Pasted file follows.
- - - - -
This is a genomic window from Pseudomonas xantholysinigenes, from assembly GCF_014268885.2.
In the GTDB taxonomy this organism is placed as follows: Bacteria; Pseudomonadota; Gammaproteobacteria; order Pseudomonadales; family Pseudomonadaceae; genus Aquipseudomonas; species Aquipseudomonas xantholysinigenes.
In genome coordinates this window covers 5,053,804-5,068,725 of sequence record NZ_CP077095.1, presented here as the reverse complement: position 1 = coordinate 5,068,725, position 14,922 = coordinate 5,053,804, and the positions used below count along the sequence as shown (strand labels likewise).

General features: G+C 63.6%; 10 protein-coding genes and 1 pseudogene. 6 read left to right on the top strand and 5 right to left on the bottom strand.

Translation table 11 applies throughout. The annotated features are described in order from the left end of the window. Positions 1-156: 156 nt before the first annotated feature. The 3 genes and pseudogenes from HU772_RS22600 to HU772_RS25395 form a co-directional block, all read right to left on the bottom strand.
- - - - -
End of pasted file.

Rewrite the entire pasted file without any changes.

This is a genomic window from Pseudomonas xantholysinigenes, from assembly GCF_014268885.2.
In the GTDB taxonomy this organism is placed as follows: Bacteria; Pseudomonadota; Gammaproteobacteria; order Pseudomonadales; family Pseudomonadaceae; genus Aquipseudomonas; species Aquipseudomonas xantholysinigenes.
In genome coordinates this window covers 5,053,804-5,068,725 of sequence record NZ_CP077095.1, presented here as the reverse complement: position 1 = coordinate 5,068,725, position 14,922 = coordinate 5,053,804, and the positions used below count along the sequence as shown (strand labels likewise).

General features: G+C 63.6%; 10 protein-coding genes and 1 pseudogene. 6 read left to right on the top strand and 5 right to left on the bottom strand.

Translation table 11 applies throughout. The annotated features are described in order from the left end of the window. Positions 1-156: 156 nt before the first annotated feature. The 3 genes and pseudogenes from HU772_RS22600 to HU772_RS25395 form a co-directional block, all read right to left on the bottom strand.